With the growing number of datasets to describe greenhouse gas (GHG) emissions, there is an opportunity to develop novel predictive models that require neither the expense nor time required to make direct field measurements. This study evaluates the potential for machine learning (ML) approaches to predict soil GHG emissions without the biogeochemical expertise that is required to use many current models for simulating soil GHGs. There are ample data from field measurements now publicly available to test new modeling approaches. The objective of this paper was to develop and evaluate machine learning (ML) models using field data (soil temperature, soil moisture, soil classification, crop type, fertilization type, and air temperature) available in the Greenhouse gas Reduction through Agricultural Carbon Enhancement network (GRACEnet) database to simulate soil CO2 fluxes with different fertilization methods. Four machine learning algorithms—K nearest neighbor regression (KNN), support vector regression (SVR), random forest (RF) regression, and gradient boosted (GB) regression—were used to develop the models. The GB regression model outperformed all the other models on the training dataset with R2 = 0.88, MAE = 2177.89 g C ha−1 day−1, and RMSE 4405.43 g C ha−1 day−1. However, the RF and GB regression models both performed optimally on the unseen test dataset with R2 = 0.82. Machine learning tools were useful for developing predictors based on soil classification, soil temperature and air temperature when a large database like GRACEnet is available, but these were not highly predictive variables in correlation analysis. This study demonstrates the suitability of using tree-based ML algorithms for predictive modeling of CO2 fluxes, but no biogeochemical processes can be described with such models.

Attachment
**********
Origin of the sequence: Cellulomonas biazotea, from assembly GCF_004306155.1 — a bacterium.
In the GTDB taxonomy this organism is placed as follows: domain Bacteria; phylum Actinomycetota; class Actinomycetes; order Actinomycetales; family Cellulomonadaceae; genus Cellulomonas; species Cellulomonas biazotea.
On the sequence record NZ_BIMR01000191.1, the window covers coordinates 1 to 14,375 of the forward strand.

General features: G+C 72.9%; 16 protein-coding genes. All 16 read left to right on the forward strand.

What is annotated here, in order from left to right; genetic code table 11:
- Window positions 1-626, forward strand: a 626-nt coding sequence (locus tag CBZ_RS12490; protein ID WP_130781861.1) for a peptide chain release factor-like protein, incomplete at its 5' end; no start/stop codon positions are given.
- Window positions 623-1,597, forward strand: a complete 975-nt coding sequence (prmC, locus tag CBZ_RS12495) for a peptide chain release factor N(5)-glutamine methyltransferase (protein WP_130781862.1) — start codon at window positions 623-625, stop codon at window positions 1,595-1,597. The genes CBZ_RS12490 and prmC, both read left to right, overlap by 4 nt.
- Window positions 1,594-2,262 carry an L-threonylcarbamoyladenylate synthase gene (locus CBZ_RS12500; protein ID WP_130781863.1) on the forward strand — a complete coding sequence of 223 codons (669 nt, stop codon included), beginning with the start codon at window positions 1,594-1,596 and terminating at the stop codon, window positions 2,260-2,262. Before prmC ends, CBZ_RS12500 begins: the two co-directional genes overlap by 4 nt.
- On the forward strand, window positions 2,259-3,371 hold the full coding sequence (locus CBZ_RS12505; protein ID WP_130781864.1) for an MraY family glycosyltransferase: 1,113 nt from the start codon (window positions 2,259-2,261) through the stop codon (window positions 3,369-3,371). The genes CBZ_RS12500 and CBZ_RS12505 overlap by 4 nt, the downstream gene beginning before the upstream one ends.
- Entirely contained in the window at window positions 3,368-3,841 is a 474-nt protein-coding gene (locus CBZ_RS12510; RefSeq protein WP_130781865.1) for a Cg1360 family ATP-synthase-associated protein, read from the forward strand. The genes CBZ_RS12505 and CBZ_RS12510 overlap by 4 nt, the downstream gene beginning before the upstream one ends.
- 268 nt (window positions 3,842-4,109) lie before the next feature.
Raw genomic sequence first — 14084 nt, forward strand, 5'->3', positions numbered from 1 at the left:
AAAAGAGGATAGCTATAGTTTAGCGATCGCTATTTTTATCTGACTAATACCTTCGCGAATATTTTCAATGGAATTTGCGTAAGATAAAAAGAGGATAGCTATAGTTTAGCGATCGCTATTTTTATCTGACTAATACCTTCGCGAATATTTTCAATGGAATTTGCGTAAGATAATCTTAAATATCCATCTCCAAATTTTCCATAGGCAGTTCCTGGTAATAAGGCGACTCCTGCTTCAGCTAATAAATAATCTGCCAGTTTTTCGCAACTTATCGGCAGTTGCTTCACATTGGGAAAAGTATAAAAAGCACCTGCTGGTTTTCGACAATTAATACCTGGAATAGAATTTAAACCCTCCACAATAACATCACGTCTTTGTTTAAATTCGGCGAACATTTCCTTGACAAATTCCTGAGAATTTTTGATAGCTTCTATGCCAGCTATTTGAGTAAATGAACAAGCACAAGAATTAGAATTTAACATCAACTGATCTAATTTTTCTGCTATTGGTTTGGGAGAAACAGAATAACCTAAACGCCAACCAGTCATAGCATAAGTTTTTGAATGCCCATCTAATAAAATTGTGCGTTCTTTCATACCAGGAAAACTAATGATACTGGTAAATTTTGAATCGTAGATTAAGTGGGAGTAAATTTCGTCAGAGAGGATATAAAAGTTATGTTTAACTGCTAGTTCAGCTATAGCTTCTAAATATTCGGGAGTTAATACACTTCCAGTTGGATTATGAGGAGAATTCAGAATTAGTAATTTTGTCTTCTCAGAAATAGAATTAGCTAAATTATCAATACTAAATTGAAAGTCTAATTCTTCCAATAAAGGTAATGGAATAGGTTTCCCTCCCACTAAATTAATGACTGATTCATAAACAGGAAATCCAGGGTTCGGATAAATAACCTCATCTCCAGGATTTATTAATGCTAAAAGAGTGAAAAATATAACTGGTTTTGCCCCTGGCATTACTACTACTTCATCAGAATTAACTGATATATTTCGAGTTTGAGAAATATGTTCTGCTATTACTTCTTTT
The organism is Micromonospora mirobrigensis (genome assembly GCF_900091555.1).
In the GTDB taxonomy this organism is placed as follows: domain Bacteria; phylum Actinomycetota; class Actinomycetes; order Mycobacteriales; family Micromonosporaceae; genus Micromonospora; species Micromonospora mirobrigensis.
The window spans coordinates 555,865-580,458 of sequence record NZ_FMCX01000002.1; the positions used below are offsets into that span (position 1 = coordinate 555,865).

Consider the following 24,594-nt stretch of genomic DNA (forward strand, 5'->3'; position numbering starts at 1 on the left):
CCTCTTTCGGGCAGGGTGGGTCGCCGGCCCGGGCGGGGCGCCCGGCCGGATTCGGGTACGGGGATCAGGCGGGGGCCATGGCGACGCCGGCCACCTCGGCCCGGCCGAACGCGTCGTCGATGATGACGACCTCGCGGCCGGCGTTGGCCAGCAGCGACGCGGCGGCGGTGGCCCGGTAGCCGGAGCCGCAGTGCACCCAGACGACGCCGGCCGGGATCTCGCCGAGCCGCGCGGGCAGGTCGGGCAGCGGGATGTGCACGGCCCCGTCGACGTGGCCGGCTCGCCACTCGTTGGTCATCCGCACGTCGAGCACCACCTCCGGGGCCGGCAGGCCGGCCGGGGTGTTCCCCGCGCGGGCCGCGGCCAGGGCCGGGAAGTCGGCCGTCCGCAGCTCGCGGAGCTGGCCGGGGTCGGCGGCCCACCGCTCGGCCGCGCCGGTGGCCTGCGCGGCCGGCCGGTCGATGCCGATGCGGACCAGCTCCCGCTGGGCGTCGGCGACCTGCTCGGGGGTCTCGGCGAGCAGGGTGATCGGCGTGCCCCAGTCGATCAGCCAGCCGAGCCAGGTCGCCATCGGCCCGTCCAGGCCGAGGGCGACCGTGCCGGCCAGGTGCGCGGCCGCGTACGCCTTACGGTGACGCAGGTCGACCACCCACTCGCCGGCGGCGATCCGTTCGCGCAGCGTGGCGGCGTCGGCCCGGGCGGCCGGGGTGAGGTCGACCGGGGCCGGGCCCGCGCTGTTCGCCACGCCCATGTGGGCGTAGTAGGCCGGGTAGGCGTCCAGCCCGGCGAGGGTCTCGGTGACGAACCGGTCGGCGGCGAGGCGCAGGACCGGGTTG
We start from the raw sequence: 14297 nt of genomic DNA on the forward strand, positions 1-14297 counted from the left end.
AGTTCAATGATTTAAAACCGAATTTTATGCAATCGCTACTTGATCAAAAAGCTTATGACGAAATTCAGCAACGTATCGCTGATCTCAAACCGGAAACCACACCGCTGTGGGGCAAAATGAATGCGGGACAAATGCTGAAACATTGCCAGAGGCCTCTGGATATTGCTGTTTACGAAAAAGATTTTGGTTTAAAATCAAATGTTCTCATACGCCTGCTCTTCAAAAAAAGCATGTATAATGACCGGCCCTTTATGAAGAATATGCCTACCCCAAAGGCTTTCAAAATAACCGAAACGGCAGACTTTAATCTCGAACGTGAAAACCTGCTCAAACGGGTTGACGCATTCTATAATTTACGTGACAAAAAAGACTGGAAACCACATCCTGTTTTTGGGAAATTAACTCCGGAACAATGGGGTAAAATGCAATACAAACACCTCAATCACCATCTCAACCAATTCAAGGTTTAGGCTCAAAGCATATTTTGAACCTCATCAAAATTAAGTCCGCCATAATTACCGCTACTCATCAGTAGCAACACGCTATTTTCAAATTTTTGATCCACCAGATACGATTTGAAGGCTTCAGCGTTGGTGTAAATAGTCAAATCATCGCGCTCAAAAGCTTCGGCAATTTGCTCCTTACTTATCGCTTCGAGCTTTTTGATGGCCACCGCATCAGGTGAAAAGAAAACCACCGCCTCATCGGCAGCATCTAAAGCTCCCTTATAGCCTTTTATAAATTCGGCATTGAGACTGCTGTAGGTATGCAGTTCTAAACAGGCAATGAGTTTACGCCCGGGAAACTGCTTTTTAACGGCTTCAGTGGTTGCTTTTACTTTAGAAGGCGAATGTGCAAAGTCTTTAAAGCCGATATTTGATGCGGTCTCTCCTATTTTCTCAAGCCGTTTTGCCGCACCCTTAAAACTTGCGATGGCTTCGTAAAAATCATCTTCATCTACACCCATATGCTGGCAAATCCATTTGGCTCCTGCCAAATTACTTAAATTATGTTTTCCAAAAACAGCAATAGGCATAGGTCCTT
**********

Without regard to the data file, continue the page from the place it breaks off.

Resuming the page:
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Published in Agronomy, v. 12, issue 1, 197.

© 2022 by the authors. Licensee MDPI, Basel, Switzerland.

This article is an open access article distributed under the terms and conditions of the Creative Commons Attribution (CC BY) license (https://creativecommons.org/licenses/by/4.0/).

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The original data used in this study can be found at: https://data.nal.usda.gov/dataset/gracenet-greenhouse-gas-reduction-through-agricultural-carbon-enhancement-network (accessed on 8 February 2021). The redacted version can be obtained from the first author and is accessible from https://github.com/Toby4321/GRACEnet-Data (accessed on 23 October 2021).